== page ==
There's one constant underpinning this market: The Fed. It has literally lost its collective mind (not that I feel sorry for them), like headless chickens running aimlessly around the otherwise impressive façade of the Eccles Building.
My daughter says I write about the Fed too much, but there's no way around it: The Fed is the market now.
We've presented plenty of evidence that this cadre of PhDs is simply making up policy as they go; forever scurrying to keep their Wall Street master smiling.
This experiment, of course, ends badly, but in the near-term we also know that when the Fed is pumping steroids (which is to say slashing rates and printing money at the same time), the markets will go up.
In October, the money printers returned, and I mean big time-which prompted me, the jaded macro bear, to pause my fishing trip out West and scream "Party on! The money printer is back!"
Since then, and right on cue, the markets have been melting up, as my admittedly "exuberant" articles made fairly clear last week - and which we immodestly predicted even earlier in the year.
Why so immodest? Because it's so simple: We knew the Fed, which is nothing more today than Wall Street's harlot, would print money as soon as the market needed it.
Since my autumn fishing trip, we've watched stocks fly higher than my fly rod, posting new gains week after week after week. That's precisely why I told you to buy the S&P and ride the most hated bull market we've ever seen...
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Risky IPOs, overvalued tech unicorns, and a world without recessions are all in vogue these days as investors make the classic bull assumption that tomorrow will always mirror yesterday.
With the Fed sending more steroids into the longest (and most hated) business cycle on record, one can't blame investors for forgetting about bears and dreaming about unicorns.
But more informed investors may want to have a look under the hood of the mutual funds they hold, for there might be a number of unsavory unicorns wreaking havoc on their money.
So shorten your stirrups, it's a nasty ride... Read more »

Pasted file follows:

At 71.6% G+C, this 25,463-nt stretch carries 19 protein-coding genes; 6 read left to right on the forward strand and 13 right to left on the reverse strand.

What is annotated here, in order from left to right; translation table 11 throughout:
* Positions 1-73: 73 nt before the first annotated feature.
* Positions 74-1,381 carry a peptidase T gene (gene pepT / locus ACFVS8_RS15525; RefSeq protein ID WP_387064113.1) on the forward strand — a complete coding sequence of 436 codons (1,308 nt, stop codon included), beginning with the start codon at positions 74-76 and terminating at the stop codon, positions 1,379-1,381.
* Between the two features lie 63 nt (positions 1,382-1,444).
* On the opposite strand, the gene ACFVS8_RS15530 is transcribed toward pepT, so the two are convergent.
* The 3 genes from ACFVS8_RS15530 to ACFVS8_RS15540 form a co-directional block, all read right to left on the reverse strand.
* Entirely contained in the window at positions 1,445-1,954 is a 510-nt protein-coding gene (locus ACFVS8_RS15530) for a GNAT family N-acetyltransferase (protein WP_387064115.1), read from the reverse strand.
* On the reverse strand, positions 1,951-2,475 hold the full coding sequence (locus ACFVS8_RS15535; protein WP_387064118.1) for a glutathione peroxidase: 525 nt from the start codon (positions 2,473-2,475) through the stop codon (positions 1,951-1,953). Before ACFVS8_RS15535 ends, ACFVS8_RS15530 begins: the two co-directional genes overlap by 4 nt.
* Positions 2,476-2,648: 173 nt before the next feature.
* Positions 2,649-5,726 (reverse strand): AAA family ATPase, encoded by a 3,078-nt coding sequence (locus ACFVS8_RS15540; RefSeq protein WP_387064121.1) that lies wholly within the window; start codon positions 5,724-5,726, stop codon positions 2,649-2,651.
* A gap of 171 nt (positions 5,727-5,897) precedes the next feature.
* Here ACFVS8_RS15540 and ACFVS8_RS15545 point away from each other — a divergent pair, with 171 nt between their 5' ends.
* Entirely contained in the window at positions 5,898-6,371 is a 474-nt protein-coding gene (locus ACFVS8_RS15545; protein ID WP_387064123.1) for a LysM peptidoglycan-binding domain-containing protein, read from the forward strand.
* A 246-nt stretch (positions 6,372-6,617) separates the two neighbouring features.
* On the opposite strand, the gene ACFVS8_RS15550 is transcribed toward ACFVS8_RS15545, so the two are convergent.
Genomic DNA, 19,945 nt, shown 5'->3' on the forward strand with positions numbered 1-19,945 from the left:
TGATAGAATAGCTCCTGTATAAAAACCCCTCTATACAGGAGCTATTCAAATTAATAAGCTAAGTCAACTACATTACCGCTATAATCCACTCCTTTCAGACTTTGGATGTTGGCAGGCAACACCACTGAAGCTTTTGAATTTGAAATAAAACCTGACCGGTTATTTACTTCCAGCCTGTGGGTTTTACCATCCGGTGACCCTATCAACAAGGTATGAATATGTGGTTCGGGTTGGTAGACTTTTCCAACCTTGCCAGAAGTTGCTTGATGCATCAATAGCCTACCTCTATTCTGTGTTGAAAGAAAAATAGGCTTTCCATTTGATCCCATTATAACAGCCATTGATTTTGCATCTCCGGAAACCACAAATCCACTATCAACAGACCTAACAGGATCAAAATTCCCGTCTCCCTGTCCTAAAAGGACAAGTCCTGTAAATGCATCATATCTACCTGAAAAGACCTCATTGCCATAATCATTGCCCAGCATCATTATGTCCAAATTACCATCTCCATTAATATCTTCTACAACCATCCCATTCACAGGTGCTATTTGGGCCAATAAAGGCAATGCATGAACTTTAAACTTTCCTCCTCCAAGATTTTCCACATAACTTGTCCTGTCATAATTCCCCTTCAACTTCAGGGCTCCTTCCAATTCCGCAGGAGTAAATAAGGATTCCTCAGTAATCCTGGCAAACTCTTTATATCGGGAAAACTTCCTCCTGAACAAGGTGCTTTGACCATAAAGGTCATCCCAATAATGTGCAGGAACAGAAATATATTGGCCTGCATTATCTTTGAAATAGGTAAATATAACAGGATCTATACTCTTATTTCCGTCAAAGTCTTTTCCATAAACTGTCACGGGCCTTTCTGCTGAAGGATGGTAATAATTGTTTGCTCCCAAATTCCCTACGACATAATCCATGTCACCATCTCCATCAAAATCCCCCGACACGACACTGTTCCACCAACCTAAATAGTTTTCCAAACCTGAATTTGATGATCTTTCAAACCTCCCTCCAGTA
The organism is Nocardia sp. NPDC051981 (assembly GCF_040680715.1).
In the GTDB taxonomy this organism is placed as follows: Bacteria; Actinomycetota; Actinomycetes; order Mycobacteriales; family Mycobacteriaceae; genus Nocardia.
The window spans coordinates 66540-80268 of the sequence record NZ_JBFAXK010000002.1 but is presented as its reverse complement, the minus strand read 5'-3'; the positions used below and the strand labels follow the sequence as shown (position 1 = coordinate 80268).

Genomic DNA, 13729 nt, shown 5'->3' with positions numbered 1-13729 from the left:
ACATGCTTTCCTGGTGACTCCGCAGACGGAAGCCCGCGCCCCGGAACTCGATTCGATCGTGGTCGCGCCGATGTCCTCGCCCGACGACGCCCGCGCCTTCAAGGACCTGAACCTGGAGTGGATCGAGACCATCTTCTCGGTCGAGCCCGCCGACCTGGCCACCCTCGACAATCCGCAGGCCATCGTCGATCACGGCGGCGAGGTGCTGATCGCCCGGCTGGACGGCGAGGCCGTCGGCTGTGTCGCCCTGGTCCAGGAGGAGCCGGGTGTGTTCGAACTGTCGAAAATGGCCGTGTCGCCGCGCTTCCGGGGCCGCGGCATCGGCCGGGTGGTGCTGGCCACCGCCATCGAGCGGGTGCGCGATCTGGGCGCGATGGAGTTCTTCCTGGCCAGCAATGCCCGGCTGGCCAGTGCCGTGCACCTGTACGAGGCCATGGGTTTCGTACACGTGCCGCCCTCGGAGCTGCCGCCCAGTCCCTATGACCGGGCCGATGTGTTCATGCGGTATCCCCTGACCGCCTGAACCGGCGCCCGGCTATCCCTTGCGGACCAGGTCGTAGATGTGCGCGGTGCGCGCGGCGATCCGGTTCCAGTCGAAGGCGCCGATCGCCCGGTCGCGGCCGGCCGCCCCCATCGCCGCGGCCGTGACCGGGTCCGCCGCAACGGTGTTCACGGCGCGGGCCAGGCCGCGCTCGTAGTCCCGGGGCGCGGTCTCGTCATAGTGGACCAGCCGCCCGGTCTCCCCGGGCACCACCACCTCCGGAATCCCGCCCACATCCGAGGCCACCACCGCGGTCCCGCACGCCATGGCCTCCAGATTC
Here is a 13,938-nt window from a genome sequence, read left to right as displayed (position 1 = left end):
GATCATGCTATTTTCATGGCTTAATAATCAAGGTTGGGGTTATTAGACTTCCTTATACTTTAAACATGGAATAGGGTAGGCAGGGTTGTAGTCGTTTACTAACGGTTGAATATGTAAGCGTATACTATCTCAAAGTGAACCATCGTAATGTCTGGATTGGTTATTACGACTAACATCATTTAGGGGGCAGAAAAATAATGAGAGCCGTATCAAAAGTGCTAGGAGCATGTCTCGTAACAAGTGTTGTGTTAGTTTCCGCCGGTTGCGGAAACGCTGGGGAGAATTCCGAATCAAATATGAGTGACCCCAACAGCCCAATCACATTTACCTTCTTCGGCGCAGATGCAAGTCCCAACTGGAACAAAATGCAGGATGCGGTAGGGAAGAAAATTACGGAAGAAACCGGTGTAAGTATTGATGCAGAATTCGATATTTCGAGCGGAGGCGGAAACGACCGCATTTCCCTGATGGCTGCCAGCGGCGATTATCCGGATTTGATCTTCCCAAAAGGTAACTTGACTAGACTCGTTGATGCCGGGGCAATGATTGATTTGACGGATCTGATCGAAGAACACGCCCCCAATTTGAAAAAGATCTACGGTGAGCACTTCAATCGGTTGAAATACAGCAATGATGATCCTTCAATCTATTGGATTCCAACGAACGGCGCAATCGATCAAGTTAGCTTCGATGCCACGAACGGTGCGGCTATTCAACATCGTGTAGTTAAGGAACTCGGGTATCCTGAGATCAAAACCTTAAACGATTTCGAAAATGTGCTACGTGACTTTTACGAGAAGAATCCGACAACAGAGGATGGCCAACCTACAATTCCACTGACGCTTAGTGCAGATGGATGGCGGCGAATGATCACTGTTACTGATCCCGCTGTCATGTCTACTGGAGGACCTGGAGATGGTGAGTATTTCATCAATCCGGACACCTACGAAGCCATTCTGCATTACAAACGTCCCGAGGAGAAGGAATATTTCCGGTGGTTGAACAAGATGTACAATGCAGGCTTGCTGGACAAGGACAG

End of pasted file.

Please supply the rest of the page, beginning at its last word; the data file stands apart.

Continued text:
I almost feel sorry for the Fed. Almost.
Even after last week's much-anticipated rate cut, Powell has been getting hammered by White House tweets for not cranking rates "competitively" faster and lower at levels equal to those of Europe and Asia - which is to say, zero or below.
Such pressure is the logical equivalent to: "If our neighbors are jumping off a bridge, we should, too."
Sending interest rates to the bottom of history (and then below that) has done nothing for the countries who have pursued this suicidal policy except buy more time, kick more cans, and fatten the size of the debt land mines buried beneath their teetering economies.
This is not an opinion; it's a mathematical and historical fact.
Let's explore... Read more »
This week, the Wall Street Journal came out with an article regarding the massive growth, as well as competition and consolidation, within the now $4 trillion ETF market, one that has grown by over 90% in the last five years.
That's all very interesting, but the WSJ article conveniently left out the key risks hidden beneath this industry's otherwise massive growth story...
So today, let's dig deeper and look at the opportunities as well as dangers lurking beneath the ETF market growth... Read more »
Here we go again - another near-miss Fed Red Day on Wednesday.
If you are new to Critical Signals Report, we describe Fed Red Days here.
In short, Fed Red Days occur on days that the Fed lowers interest rates (that's supposed to be good news in a Fed-manipulated Twilight Zone), but markets nevertheless close lower (that's bad news).
Good news is supposed to take the markets up... not down. Down is red - it means your stock investments probably lost money on a day that the Fed lowered rates - hence "Fed Red Day."
This is equally "bad news" because it's signaling that the Fed's magical powers are losing their "magic," and given the sad fact that today the Fed is the market, such red days are particularly disturbing signs.
Today, the Fed lowered interest rates by the expected 25 basis points (0.25%), taking interest rates down by a total of 0.75% since the first rate cut back on July 31 of this year. That's a 30% rate cut since July, but just 0.75% in basis points, raising the question as to whether cutting rates that are this low really matters anymore.
Here's what happened...
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